Thus, as soon as the Son of man is gone into heaven to sit down at the right hand of God, having accomplished the work of redemption, the Holy Spirit descends according to His promise of the Comforter, and the baptism of the Spirit is realised. Sent from the Father, He cries, "Abba, Father," in the hearts of those who have received Him. Sent by the Son from the Father, He reveals the glory of Him, the man in heaven; and, more than that, forms the body of Christ joining the members to the head, so that he "that is joined to the Lord is one spirit," dwelling in the believer, and also in the universal congregation of believers, so that they are together the habitation of God. It is evident that this truth is of immense importance; the spiritual liberty given to the child of God, the unity of the assembly of God, and the union of the children of God, all depend on the presence of the Spirit, as all are founded on the work of the Saviour on the cross. Then this truth reveals the state of the external church where He dwells, because she has grieved the Spirit, and has been - and has acted - in a manner altogether contrary to what He would have her be and do, so much so that the judgment of God is ready to fall upon her.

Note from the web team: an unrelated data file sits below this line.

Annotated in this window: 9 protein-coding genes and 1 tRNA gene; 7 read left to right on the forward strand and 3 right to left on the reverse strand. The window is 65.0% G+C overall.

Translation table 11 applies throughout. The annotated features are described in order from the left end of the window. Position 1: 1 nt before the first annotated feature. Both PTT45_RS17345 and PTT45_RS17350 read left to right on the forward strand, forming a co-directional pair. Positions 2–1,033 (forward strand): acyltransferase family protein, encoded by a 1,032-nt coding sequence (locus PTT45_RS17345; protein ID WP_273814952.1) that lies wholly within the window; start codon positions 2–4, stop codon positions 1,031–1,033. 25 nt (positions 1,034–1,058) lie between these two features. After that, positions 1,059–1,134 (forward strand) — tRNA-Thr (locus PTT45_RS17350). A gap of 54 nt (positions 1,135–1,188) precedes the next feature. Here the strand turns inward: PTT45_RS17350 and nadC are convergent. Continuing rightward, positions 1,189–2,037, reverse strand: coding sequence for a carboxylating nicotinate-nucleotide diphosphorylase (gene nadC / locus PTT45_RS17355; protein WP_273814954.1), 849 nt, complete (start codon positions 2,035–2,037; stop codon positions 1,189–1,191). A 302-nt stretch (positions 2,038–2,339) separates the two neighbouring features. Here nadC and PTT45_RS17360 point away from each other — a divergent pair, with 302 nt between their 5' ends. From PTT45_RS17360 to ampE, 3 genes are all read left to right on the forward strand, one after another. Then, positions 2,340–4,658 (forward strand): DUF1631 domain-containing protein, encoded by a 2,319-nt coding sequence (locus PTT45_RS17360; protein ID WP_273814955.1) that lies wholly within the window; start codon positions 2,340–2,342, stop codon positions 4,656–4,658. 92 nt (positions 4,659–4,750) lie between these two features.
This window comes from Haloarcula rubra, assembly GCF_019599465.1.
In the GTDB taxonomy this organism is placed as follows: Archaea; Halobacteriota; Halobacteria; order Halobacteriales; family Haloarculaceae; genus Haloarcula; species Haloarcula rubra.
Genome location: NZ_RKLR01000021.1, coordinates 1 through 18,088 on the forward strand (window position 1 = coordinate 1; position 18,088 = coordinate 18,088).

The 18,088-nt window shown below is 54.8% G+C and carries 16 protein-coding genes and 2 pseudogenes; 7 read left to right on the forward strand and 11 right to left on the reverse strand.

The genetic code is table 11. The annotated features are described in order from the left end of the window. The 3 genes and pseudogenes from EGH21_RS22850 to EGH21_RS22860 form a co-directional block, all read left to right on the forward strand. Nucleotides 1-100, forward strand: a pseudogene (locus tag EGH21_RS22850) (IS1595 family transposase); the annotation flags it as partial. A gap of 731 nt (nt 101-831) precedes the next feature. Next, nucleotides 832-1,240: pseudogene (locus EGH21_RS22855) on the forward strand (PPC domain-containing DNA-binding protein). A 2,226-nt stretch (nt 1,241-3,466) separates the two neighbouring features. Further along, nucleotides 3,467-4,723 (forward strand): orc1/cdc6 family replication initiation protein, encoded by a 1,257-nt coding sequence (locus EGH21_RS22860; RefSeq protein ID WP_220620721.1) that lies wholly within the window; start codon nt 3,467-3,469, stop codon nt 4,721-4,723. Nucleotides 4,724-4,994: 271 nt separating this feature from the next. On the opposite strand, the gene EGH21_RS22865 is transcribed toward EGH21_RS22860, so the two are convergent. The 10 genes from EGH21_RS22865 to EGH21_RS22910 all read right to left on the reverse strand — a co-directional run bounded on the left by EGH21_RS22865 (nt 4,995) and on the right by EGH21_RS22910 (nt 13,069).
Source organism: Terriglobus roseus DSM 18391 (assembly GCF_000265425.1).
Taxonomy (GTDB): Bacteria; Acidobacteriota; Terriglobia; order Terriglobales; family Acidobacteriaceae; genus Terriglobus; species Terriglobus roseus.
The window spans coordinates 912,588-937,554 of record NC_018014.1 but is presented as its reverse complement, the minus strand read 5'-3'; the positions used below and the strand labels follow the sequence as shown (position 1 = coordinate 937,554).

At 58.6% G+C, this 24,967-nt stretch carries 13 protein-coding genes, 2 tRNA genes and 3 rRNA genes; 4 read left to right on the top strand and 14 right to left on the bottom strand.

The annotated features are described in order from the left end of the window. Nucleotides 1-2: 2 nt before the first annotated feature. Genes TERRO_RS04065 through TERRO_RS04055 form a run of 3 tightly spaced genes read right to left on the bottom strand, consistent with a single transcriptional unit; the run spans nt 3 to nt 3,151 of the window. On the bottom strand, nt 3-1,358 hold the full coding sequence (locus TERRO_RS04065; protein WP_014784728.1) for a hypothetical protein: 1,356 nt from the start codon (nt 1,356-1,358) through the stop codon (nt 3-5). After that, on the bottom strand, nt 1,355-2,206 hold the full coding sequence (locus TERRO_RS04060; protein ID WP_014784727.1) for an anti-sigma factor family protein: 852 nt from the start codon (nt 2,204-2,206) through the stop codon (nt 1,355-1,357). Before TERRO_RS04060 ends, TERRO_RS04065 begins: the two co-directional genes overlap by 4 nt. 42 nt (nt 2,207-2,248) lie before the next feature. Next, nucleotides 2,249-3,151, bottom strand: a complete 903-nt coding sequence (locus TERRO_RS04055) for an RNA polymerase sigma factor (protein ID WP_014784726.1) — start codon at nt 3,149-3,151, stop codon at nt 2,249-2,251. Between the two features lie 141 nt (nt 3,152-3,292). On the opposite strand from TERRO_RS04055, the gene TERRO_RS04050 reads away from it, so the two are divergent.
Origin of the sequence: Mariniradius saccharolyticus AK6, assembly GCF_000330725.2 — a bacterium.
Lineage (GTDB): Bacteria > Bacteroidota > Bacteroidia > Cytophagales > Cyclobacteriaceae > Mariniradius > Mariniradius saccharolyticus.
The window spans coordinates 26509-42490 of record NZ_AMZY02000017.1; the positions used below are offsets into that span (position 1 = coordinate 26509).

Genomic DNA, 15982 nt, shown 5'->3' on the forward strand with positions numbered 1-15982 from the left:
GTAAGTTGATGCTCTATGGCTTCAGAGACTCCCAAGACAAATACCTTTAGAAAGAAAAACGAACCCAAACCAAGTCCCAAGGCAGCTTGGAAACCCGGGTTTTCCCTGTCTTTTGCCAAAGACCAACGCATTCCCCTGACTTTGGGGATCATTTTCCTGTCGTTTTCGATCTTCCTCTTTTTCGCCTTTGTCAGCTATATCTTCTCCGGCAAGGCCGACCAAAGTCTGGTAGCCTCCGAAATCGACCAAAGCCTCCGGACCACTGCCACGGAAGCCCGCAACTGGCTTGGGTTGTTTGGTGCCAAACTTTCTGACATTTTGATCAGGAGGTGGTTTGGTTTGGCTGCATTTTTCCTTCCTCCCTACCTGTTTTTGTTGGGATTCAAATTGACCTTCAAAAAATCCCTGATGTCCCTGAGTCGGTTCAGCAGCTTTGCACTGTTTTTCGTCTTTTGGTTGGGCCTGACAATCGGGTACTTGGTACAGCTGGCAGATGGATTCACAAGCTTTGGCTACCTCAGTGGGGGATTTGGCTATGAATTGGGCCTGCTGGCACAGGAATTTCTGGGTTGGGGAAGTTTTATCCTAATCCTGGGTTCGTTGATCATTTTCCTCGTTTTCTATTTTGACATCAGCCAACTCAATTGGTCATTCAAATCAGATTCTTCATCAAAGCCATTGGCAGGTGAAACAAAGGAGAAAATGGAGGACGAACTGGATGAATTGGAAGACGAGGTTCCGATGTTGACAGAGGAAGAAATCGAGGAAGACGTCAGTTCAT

Since I have spoken of the descent of the Holy Spirit, it must be understood that the "new birth" is not the point here (though that may be accomplished by the same Spirit), but rather the personal coming of the Spirit, when the Son of man ascended into heaven. The Holy Spirit has worked divinely since the foundation of the world. He it was who moved upon the face of the waters, who inspired the prophets, who has been the immediate instrument of all that God has done on the earth and in the heavens. But He only came here below when the Son of man went to sit down at the right hand of God (John 7:37-39), and is only received when we believe (Eph. 1:13; Gal. 4:6). This is seen also clearly elsewhere: we are sealed when we have believed, and especially when we have believed in the value of the blood of Christ. Washed in this precious blood, we are fit to be the habitation of the Spirit of God. "Know ye not," says the apostle Paul, "that your bodies are the temple of the Holy Spirit which ye have from God?" As when the leper was cleansed and purified under the law, he was first washed with water, then sprinkled with blood, then anointed with oil (Lev. 14:8-9, and 14-18) - clear figure of our purification by means of the word of God when we are converted and born again, then of the sprinkling of the blood of Christ, and finally of the anointing of the Holy Spirit by which we are sealed for the day of final redemption.